Are the Twins or Rays in bigger trouble on Monday?

MLB: Tampa Bay Rays at Minnesota Twins
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Monday is an important day in the baseball world because it features four playoff games. There are two matchups in particular that have caught the eyes of many, and they both reside in the American League.

The Houston Astros and Tampa Bay Rays will be playing Game 3 of their series at Tropicana Field, while the New York Yankees head west to Target Field to do the same against the Minnesota Twins. The Rays and Twins both find themselves in similar spots, and not just because each squad is finally getting a home playoff game.

Tampa Bay does have a postseason victory under its belt already, but both teams are hoping to avoid a sweep at the hands of their opponent on Monday. And judging from the fact that the Astros and Yankees have won a combined 210 regular-season games in 2019, completely digging out of these respective holes and advancing to the ALCS seems unlikely. According to ZiPS projections, Houston currently owns a 93.1% chance of moving on, while New York’s chances are sitting at a healthy 86.5%.

But which team — the Twins or the Rays — has a better shot of at least getting themselves to a Game 4? Let’s use a couple projection models (ZiPS via FanGraphs and numberFire) to decide.

Yankees @ Twins

On paper, one would imagine this ALDS matchup was pretty even. After all, the Twins finished just a couple games behind the Yankees with a 101-61 record, they ended up with similar run differentials (+204 for NYY, +185 for MIN), and each club boasts a ton of power.

But Minnesota also has to get over the psychological hump of losing to the Yankees so much in October recently. The last two losses haven’t made it any easier to deal with mentally, I’m sure.

Monday’s Game 3 matchup has Jake Odorizzi going up against Luis Severino. Even with the Twins being at home, ZiPS gives a slight 50.7% edge to the Yankees, while numberFire gives the edge to Minnesota with a 55.8% win probability.

Injuries forced Severino to miss all but 12 innings of the 2019 regular season, but he looked quite good in the three starts he did make. The 12.5% walk rate is a little high, but it was accompanied with a 35.4% strikeout rate, 1.50 ERA, and a higher soft-hit rate allowed (33.3%) than hard-hit rate allowed (25.0%).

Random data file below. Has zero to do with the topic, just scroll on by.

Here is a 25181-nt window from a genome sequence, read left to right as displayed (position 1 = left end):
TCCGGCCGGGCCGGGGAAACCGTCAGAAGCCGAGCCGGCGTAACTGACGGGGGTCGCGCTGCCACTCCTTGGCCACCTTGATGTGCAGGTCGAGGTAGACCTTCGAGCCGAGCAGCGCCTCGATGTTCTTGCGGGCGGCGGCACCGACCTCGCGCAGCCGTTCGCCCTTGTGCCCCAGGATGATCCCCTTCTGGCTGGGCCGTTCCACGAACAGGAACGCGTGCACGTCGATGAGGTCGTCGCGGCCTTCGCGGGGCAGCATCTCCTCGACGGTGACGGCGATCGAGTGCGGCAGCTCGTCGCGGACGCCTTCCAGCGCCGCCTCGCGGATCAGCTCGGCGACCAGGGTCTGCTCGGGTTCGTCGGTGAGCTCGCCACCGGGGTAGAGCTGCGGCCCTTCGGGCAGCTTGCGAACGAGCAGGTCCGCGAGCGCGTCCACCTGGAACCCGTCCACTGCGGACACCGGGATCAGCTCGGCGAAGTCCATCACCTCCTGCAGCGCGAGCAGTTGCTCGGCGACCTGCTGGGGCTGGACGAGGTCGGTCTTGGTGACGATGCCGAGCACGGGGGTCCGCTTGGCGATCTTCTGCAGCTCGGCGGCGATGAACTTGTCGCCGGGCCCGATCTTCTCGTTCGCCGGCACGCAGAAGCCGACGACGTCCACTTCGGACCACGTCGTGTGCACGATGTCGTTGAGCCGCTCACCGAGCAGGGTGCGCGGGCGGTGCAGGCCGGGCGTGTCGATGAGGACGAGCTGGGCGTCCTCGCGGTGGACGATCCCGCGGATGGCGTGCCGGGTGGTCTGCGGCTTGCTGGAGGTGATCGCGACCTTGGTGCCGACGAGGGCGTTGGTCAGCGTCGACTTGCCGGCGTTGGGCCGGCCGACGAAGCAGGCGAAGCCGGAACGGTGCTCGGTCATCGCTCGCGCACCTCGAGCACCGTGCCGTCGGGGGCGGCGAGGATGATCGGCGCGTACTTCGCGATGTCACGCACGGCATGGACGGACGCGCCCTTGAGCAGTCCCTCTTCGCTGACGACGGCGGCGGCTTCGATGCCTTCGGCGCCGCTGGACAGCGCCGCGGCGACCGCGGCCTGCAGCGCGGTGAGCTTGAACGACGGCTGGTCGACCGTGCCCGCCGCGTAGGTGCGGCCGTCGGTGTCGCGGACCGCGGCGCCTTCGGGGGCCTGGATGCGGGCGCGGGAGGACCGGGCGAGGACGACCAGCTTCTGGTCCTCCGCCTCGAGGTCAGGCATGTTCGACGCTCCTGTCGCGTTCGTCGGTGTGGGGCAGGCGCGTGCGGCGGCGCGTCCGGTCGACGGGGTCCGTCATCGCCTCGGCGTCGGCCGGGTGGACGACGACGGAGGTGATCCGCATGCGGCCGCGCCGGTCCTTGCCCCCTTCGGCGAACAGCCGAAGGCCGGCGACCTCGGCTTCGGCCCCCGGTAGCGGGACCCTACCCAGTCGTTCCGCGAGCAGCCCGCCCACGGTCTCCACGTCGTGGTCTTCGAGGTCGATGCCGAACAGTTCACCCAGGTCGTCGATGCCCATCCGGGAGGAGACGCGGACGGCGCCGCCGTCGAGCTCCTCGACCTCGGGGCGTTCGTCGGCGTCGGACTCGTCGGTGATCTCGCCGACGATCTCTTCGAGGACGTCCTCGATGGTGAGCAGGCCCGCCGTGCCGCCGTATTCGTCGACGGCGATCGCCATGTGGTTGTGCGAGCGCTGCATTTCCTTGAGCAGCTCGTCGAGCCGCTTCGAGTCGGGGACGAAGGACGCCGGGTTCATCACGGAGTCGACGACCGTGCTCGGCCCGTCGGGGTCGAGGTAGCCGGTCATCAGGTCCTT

Odorizzi put together a career-high 4.3-fWAR performance as he prepares to hit the open market this winter. He did this despite allowing fly balls at a 44.3% clip along with a career-worst 42.3% hard-hit rate allowed.

The right-hander faced the Yankees twice this year, once in New York and once in Minnesota. Coincidentally enough, Odorizzi threw six shutout innings and struck out eight hitters in the Bronx for the victory back in May. But when he faced them again at home in July, he was tagged for nine runs on 10 hits in four innings, which led to earning the loss.

Astros @ Rays

When looking at both projection systems, ZiPs and numberFire again can’t seem to come to a consensus. It’s hard to blame them, though, with a marquee pitching matchup like Tampa Bay’s Charlie Morton facing Houston’s Zack Greinke. This has the makings of a Game 1 tilt for a series, not Game 3.

At the time of this writing, ZiPS gives the Astros a 51.7% chance of completing the sweep and spraying some champagne in the visiting clubhouse. The projection model at numberFire doesn’t think that’s the case, giving Tampa Bay a 53.4% probability of extending the series.

Greinke landing in Houston at the trade deadline meant he’d be pitching in the American League for the first time since 2012 when he was with the Los Angeles Angels. All he’s done in his last 62.2 innings is go 8-1 with a 3.02 ERA. Similar to what’s it’s been since 2017, the righty couldn’t limit hard contact (37.6%), but his soft-hit rate improved by four percentage points. He also watched both his line-drive rate and fly-ball rate decrease in favor of a drastic increase in ground-ball rate (41.8% to 52.4%).

As for Morton, he’s posted a number of career-best marks in his age-35 campaign (and first with Tampa), including a 6.1 fWAR, 30.4% strikeout rate, and 3.05 ERA. In his two starts against the Astros this year, he had one positive outing and one not-so-positive outing. The X-factor in this situation is that Morton is fresh off spending two years with Houston before signing with the Rays last winter. The Astros had baseball’s best offense in 2019, and while the veteran righty may not be able to stop them, he at least knows his opponent as well as (or better) than anybody else that’s still left fighting for a World Series appearance.

The Verdict

October teaches us every single year that anything can happen at any time — especially over the course of a single game. Based on how successful the Rays and Twins have been throughout the past six months, it wouldn’t be shocking to see either one or both extend their respective matchups.

If I had to choose just one to avoid a sweep on Monday, though, it’d probably be the Rays. Morton has that familiarity of Houston and the experience of playing in playoff elimination games, while Odorizzi will be jumping right into the fire for his first career postseason start. He’ll also be trying to snap Minnesota’s historic October losing streak against an incredibly potent Yankees lineup.

The Astros could easily touch up their former teammate en route to a sweep, but I’ll take the experience and everything that comes with it in these situations any day.

About Matt Musico

Matt Musico currently manages Chin Music Baseball and contributes to The Sports Daily. His past work has been featured at numberFire, Yahoo! Sports and Bleacher Report. He’s also written a book and created an online class about how to get started as a sports blogger. Check those out and more helpful tips on sports blogging at his website.


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